The second layer of the CPS architecture is called the transport layer. This is the intermediate layer between perception layer and application layer, thus being responsible for the communication of data between the layers. This seamless communication is accomplished through wired or Wi-Fi Internet networks, Bluetooth technology, Infrared (IR), 4G and 5G, Zigbee, and Internet protocols, among other technologies that aid communication. In addition, this layer is responsible for routing and transporting data through routers, switches, hubs, gateways, and clouds. In the literature, the intermediate layer is also known as the transmission layer or network layer [9][10].

2.3. Application Layer

The last and most interactive layer of the CPS architecture is called the application layer. The role of this layer is to receive information from the transport layer, analyze it and send appropriate command signals to the devices located in the perception layer to act in the physical process. The application layer uses intelligent decision-making algorithms to analyze the information received and, consequently, make the most appropriate control decision for the proper functioning of the physical system [11]. In addition, system monitoring is performed in this layer, seeking to map the behavior of the physical system to assist in the decision-making process. Furthermore, the application layer can save previous decision-making from obtaining operational improvements and future feedback [5][9].

3. Cyber–Physical System Components

The components that make up a CPS are divided into three groups:
Physical components;
Detection components,
Control and communication components.

3.1. Physical Components

The physical components of a CPS are sets of equipment that enable the operation of the physical process. The major components of a Cyber–physical Power System (CPPS) are the power generators, transformers, switchgear, transmission line, circuit breakers, motors, cylinders, and numerous other loads that describe the power system [12].

3.2. Detection Components

The sensing components are devices that are physically connected to the physical system and are responsible for observing and extracting information from the process. This unit highlights three types: sensors, aggregators, and actuators.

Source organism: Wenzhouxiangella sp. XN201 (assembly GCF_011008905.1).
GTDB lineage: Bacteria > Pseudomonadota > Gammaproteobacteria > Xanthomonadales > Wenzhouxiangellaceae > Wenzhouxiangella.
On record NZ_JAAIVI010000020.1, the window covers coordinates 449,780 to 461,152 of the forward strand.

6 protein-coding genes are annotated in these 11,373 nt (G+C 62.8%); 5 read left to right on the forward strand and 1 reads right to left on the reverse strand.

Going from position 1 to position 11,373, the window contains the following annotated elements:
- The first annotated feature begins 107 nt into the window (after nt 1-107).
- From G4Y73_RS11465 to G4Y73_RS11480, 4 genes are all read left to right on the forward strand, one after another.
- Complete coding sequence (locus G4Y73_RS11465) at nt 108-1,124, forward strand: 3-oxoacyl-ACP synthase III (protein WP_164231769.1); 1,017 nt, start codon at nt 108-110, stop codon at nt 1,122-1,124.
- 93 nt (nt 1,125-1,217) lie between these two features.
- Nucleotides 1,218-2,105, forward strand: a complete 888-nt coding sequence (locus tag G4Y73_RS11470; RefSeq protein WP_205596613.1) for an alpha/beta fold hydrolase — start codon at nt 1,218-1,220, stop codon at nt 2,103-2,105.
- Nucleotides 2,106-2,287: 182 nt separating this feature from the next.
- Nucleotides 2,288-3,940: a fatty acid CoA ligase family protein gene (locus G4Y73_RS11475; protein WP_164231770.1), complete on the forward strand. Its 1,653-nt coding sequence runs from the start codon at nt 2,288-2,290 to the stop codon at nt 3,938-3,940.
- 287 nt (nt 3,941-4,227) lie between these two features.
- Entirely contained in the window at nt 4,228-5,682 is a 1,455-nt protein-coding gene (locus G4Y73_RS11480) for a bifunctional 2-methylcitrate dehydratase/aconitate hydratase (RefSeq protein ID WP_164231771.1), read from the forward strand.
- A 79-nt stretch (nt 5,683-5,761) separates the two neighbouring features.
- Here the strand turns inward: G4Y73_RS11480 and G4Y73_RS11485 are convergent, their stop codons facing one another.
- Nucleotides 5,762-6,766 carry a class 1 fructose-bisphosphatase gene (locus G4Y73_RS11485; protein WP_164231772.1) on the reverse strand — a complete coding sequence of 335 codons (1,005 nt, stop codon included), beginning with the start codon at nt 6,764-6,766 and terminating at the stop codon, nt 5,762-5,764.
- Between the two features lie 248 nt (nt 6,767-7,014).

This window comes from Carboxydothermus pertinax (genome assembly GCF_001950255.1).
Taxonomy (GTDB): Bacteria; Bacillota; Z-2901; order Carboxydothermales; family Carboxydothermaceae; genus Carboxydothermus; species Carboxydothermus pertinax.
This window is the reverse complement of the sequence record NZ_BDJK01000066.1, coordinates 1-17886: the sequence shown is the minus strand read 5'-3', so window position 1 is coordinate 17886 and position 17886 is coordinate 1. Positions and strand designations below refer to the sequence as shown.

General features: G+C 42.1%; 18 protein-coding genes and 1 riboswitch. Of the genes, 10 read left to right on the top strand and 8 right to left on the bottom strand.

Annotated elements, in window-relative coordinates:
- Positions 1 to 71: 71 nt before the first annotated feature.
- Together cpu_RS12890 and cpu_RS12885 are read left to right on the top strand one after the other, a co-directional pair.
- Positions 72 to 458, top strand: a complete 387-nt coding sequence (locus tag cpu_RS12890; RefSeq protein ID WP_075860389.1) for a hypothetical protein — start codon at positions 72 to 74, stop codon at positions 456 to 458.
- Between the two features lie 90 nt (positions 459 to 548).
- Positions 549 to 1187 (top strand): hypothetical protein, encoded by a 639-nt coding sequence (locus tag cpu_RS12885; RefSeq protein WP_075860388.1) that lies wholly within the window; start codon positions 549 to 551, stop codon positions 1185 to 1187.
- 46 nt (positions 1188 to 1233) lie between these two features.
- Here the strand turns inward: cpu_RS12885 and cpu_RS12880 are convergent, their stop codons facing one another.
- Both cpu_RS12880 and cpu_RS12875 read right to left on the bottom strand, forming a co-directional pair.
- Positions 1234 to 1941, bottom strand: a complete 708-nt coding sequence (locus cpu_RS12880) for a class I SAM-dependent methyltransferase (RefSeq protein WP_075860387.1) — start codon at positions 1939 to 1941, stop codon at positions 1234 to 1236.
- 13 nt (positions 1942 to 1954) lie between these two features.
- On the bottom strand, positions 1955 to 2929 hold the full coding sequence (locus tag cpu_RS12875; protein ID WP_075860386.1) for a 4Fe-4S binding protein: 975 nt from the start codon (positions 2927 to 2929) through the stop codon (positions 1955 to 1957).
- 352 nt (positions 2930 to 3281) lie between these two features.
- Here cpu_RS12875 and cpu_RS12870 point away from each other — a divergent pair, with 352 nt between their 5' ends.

• Sensors
These devices are in the perception layer and are connected directly to the physical system components. The sensors are responsible for interpreting the physical phenomenon and transforming it into a signal that can be interpreted. In addition, they have the function of collecting the information from the physical system and through the aggregators sending it to the transport layer [5][13].
  • Aggregators
These are devices that are mostly located in the transport layer and responsible for processing the data received by the sensors. It works as a “bridge” that transports the data obtained by the sensors, from the perception layer to the transport layer. Online data aggregators are found in routers, switches, gateways, and other devices performing this transport function [5][13].
  • Actuators
These are devices located in the application layer. Actuators receive a message indicating their operation based on data processing and decision-making from the aggregators. In addition, they are responsible for modifying system parameters so that the process operates properly. Actuators receive messages in the form of electrical signals and hydraulic or pneumatic energy and generate physical actions as responses [5][13]. Motors, valves, and cylinders are examples of actuators.

3.3. Control and Communication Components

The control and communication components of a CPS are devices responsible for monitoring and managing the physical system. In addition, they seek to control the process to achieve z satisfactory performance, reliability, and security. Therefore, control devices are fundamental for the robustness of the system. In this perspective, Programmable Logic Controllers (PLCs), Distributed Control Systems (DCSs), and Remote Terminal Units (RTUs) are elements that stand out to control, and the Supervisory Control and Data Acquisition (SCADA) and Phasor Measurement Unit (PMU) perform the data acquisition in a CPS system. The following sections detailed describe these components.